Maple seedling varieties

grizzlywon

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This spring I have been having a blast planting and growing maple seedlings from 4 varieties. regular Green Japanese, Trident, Amur and Bloodgood.

Out of the hundreds that came up, there are a few that are very unique. I have read about seeds producing different varieties, but these are just plain cool.

I wanted to get advice from you guys on the possible future of these oddballs.

From what I have read, they don't have a good chance of growing up and being trees someday. Is this correct?

I was thinking from what I have read, that they need to be grafted unto green Japaneses maple stock in order to have a future. Should this be done this next early Spring, or can I wait till they are larger. (i guess part of the answer to this will be what you say to my first question.)

The first two photos are from Trident seeds. This second one is about .5" tall and has about 15-20 leaves!

The last one is from a bloodgood seed. It has a very variegated lace leaf look to it.
 

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Ang3lfir3

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Not sure about the trident varieties but I can tell you that Acer P. (Japanese maple) is a very unstable tree.... their seeds throw hundreds of varients all the time. If these seedlings are growing on their own there is probably no need to graft them tho they may be very very slow growing. Acer P. root stock is used when propgating by grafting, this is because it is the only way to guarantee the exact same characteristics as the donor plant.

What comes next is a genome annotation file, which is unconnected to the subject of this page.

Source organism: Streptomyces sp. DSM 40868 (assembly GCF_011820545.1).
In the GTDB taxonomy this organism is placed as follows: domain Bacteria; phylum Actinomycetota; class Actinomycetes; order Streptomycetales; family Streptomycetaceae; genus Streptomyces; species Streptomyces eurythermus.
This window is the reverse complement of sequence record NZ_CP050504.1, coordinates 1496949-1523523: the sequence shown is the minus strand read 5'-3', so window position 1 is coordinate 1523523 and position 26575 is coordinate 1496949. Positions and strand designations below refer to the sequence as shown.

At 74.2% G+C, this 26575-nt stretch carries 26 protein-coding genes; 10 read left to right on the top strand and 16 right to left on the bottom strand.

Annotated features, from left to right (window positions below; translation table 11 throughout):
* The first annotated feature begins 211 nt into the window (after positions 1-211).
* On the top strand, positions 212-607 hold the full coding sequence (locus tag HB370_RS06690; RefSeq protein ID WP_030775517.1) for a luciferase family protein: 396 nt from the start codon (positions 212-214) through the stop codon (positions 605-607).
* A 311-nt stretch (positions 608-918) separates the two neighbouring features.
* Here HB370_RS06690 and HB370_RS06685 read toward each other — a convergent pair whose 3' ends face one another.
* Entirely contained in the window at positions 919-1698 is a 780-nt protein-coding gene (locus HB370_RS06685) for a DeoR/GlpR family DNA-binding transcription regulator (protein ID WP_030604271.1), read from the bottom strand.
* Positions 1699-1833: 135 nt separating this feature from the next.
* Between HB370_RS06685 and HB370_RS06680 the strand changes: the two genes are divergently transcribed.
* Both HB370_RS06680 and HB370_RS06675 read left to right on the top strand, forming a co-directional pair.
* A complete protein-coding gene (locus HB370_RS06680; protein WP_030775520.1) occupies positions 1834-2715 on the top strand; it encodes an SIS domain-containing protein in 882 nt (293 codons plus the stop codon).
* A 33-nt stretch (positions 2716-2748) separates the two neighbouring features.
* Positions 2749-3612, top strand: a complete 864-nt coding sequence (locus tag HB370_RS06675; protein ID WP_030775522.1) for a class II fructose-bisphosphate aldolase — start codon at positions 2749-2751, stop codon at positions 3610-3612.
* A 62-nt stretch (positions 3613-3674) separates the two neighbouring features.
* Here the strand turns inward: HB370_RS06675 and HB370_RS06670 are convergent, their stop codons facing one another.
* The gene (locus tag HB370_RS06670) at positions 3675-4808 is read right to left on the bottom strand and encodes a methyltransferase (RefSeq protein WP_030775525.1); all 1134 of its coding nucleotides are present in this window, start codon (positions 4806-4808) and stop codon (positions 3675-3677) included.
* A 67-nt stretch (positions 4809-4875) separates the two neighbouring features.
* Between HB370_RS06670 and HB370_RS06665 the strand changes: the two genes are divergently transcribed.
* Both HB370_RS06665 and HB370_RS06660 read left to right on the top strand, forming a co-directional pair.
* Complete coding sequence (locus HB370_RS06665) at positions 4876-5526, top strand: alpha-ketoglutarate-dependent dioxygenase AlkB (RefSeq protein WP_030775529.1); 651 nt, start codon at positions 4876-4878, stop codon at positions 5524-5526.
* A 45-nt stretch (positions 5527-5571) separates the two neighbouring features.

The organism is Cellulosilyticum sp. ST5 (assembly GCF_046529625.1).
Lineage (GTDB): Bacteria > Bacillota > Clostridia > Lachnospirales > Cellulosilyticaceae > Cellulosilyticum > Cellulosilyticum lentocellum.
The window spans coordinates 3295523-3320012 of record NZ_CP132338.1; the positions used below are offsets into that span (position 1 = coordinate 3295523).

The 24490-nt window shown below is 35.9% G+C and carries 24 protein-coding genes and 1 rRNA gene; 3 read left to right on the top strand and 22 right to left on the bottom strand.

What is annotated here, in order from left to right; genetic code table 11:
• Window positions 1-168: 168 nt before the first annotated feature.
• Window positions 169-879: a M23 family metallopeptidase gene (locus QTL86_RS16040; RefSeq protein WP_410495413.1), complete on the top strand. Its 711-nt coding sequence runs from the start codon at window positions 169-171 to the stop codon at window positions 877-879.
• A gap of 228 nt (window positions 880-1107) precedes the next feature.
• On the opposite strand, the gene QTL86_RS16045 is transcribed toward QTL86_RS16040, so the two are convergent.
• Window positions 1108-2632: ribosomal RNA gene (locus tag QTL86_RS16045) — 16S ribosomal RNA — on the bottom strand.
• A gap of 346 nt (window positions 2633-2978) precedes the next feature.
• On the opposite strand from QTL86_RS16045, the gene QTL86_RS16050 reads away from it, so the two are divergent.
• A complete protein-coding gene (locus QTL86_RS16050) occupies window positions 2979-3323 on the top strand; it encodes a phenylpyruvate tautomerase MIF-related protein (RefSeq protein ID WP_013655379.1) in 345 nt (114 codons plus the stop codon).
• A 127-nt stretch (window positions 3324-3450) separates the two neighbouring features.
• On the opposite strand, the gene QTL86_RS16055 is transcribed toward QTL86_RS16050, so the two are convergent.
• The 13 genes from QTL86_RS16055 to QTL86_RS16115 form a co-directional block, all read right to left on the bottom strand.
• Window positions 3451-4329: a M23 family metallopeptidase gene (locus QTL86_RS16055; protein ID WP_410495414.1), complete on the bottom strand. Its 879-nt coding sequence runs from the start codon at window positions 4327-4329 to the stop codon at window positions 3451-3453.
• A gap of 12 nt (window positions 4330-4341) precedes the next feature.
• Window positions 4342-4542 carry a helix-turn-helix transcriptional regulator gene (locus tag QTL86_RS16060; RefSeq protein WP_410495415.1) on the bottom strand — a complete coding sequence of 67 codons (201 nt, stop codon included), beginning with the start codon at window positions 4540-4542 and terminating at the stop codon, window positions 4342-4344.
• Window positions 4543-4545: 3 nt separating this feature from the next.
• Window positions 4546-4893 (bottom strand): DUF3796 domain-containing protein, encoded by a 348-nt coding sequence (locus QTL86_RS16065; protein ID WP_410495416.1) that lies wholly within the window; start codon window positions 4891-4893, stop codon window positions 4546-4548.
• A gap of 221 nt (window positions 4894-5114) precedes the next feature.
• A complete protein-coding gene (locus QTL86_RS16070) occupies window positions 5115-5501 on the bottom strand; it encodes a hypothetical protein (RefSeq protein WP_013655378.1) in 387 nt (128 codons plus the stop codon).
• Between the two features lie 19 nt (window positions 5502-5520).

Many of them might die on their own but many of them might live. I wouldn't bother trying to graft anything off of them until they a few more years old.
 

Dav4

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Another thing to consider is that the leaves you are seeing now are not necessarily the leaves you will be seeing on these trees in a few years. In many instances, the leaves on mature trees differs noticeably from those present when it was a seedling. Still, looks like a fun project you have undertaken. Good luck,

Dave
 

mapleman77

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Those seedlings look amazing! I am a maple lover (username!) and am very jealous. Especially of the second picture--treasure that one and take good care of it! The Bloodgood seedling having laceleaf characteristics is probably because the pollen parent was a laceleaf and that particular seed took those traits, which is fairly rare. Keep all of them safe!

As for grafting, the myth that maples need to be grafted in order to survive is wrong--they will do just fine on their own roots, given the adequate care and soil/nutrients that they need. Not wanting to beat a dead horse, but the reason grafting is so popular is because it is cheap, easy, QUICK, and economical. And it usually yields good results. Just keep these little ones in good health and i think you will find you have some very interesting maples one day. The second in particular looks very promising for bonsai and I would love to grow that one some day.

Where did you get your seed stock???
 

grizzlywon